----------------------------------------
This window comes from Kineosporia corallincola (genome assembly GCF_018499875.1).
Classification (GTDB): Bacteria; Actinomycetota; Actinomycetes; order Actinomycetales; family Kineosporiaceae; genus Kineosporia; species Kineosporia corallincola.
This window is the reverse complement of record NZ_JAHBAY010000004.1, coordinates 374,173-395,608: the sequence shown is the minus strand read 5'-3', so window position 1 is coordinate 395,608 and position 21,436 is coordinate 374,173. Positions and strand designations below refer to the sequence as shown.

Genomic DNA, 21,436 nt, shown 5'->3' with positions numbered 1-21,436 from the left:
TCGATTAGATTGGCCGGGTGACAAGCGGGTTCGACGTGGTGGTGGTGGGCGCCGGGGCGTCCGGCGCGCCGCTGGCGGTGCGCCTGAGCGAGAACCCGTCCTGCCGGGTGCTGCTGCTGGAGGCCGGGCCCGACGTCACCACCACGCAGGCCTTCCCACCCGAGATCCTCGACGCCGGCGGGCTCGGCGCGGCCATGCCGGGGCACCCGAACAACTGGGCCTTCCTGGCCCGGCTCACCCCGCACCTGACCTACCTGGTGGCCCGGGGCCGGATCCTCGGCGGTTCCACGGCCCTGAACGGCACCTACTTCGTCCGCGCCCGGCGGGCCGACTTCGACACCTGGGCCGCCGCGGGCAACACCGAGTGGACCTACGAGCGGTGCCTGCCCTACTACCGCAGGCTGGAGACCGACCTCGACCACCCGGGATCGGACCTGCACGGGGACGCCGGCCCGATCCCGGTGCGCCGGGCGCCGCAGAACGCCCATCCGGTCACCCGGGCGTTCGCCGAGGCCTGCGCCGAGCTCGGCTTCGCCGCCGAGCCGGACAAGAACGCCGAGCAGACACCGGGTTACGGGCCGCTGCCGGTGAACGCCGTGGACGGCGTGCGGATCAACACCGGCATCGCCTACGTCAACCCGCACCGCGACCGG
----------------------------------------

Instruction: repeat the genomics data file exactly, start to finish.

This window comes from Kineosporia corallincola (genome assembly GCF_018499875.1).
Classification (GTDB): Bacteria; Actinomycetota; Actinomycetes; order Actinomycetales; family Kineosporiaceae; genus Kineosporia; species Kineosporia corallincola.
This window is the reverse complement of record NZ_JAHBAY010000004.1, coordinates 374,173-395,608: the sequence shown is the minus strand read 5'-3', so window position 1 is coordinate 395,608 and position 21,436 is coordinate 374,173. Positions and strand designations below refer to the sequence as shown.

Genomic DNA, 21,436 nt, shown 5'->3' with positions numbered 1-21,436 from the left:
TCGATTAGATTGGCCGGGTGACAAGCGGGTTCGACGTGGTGGTGGTGGGCGCCGGGGCGTCCGGCGCGCCGCTGGCGGTGCGCCTGAGCGAGAACCCGTCCTGCCGGGTGCTGCTGCTGGAGGCCGGGCCCGACGTCACCACCACGCAGGCCTTCCCACCCGAGATCCTCGACGCCGGCGGGCTCGGCGCGGCCATGCCGGGGCACCCGAACAACTGGGCCTTCCTGGCCCGGCTCACCCCGCACCTGACCTACCTGGTGGCCCGGGGCCGGATCCTCGGCGGTTCCACGGCCCTGAACGGCACCTACTTCGTCCGCGCCCGGCGGGCCGACTTCGACACCTGGGCCGCCGCGGGCAACACCGAGTGGACCTACGAGCGGTGCCTGCCCTACTACCGCAGGCTGGAGACCGACCTCGACCACCCGGGATCGGACCTGCACGGGGACGCCGGCCCGATCCCGGTGCGCCGGGCGCCGCAGAACGCCCATCCGGTCACCCGGGCGTTCGCCGAGGCCTGCGCCGAGCTCGGCTTCGCCGCCGAGCCGGACAAGAACGCCGAGCAGACACCGGGTTACGGGCCGCTGCCGGTGAACGCCGTGGACGGCGTGCGGATCAACACCGGCATCGCCTACGTCAACCCGCACCGCGACCGG